During the 1950s, the Greber Plan called for the a divided highway through the growing city of Ottawa, to be known as The Queensway, which would be a grade-separated freeway away from the urban alignment of Highway 17. This plan also provided for parkways along the western rail lines into the downtown, and the parkways along the Rideau Canal rail alignments into downtown. The entire project would cost C$31 million and emphasized the importance of the link to the Trans-Canada Highway. Queen Elizabeth came in 1957, to not only open Parliament and to detonate some of the railway lines using dynamite, to start this project.
The Queensway was constructed in four phases, each opening independently:
The last four sections had more significant grade separations, bridge structures, not just over roads, but over the Rideau Canal. These phases opened in 1966 and received the Highway 17 designation, while the old routing was renumbered as Highway 17B.
Prior to the completion of this section of freeway, Highway 17 followed Carling Avenue and March Road from Ottawa to west of Carp.
Construction began to extend the Queensway west of Ottawa in 1967, opening an extension to Moodie Drive in 1969, and continued west past march Road (serving the new suburb of Kanata), to a junction with Highway 7 (to Carleton Place), and a junction with Highway 49 west of Carp (to Almonte Ontario), which opened in 1970.
In 1975, when the Queensway was extended all the way to Montreal by Highway 417, that name was applied to the entire twinned highway. By 1998, the 417 Highway was extended north to Panmure Road and to Arnprior. In 2004 a flyover ramp to a newly twinned Highway 7 to Carleton Place was added.
During the 1970s, the middle median ditch was replaced with a proper concrete crash barrier (This technology was already used to expand Highway 400 between Toronto and Barrie 6 lanes from the original 4)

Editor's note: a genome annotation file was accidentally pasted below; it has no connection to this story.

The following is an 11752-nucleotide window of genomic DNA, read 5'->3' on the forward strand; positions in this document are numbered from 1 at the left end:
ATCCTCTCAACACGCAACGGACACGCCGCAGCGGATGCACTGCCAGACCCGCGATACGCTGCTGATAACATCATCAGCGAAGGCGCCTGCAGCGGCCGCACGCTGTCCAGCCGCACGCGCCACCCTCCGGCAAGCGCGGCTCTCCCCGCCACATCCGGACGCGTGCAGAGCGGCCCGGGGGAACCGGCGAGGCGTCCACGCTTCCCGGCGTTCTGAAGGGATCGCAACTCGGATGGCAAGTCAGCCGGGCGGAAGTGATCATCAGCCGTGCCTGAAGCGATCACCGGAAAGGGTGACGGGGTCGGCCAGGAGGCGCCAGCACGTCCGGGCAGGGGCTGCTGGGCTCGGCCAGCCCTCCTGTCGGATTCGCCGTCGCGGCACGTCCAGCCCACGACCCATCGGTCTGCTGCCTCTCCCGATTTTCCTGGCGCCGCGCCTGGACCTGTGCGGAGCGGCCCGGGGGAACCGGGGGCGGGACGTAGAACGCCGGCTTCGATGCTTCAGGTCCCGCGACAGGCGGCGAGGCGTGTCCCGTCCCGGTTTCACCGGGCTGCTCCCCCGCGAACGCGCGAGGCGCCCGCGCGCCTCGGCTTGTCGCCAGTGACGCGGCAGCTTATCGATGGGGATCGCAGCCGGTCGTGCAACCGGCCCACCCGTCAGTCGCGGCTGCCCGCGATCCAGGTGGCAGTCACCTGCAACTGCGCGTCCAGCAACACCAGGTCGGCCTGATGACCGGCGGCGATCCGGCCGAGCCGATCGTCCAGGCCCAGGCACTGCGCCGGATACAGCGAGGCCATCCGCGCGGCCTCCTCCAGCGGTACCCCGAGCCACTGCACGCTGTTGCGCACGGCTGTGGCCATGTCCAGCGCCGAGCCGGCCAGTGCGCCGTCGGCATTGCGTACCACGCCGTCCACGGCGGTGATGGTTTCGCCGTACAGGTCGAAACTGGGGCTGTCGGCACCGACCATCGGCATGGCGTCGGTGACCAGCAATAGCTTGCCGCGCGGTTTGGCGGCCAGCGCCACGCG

During the 1980s, OC Transit added Transitways along the sides to speed bus traffic into the city, between Eagleson / March Road and Moodie Drive in the west and between Blair Road and Place d'Orléans Drive in the east. A bus-only shoulder is used by OCTranspo's Transitway rapid-transit network.
By 1963, the governments of Ontario & Quebec have worked in the construction of the Macdonald-Cartier Bridge between Ottawa & Hull. The bridge is a 618 m long continuous steel box girder bridge and carries six lanes of traffic. It links King Edward Avenue and Sussex Drive in Ottawa with Autoroute 5 in Quebec. It is the easternmost bridge linking Ottawa to Gatineau, running just east of the Alexandra Bridge.
It was named after John A. Macdonald and George-Étienne Cartier, joint premiers of the Province of Canada, and the name is representative of the link between French and English Canada.
2014: 17 Arnprior By-Pass, Campbell Dr. to Scheel Dr. 2 to 4 lane widening 2016
2016: Arnprior By?Pass, Campbell Drive to Scheel Drive Phase 2 Two to four and five?lane widening
2014: 417 - Underway Eagleson Rd. to Hwy 7, Ottawa (HOV) 4 to 8 and 4 to 6 lane widening
2015: 417 - Parkdale Ave., Ottawa Interchange improvements
2014: Hunt Club Interchange, Ottawa New interchange
2015: Hwy 416 to Anderson Rd., Phase 5 , Nicholas St. to Ottawa Rd. 174, Ottawa Six to eight?lane widening / bridge replacements / rehabilitation / widenings
2015: 417 - Nicholas St. to Ottawa Rd. 174, Ottawa 6 to 8 lane widening, bridge replacements / rehabilitations / widenings
2020: 417 - Maitland Ave. to Island Park Dr., Ottawa Six to eight-lane widening
2022: 417 - Planned Hwy 416 to Maitland Ave., Ottawa Six to eight-lane widening
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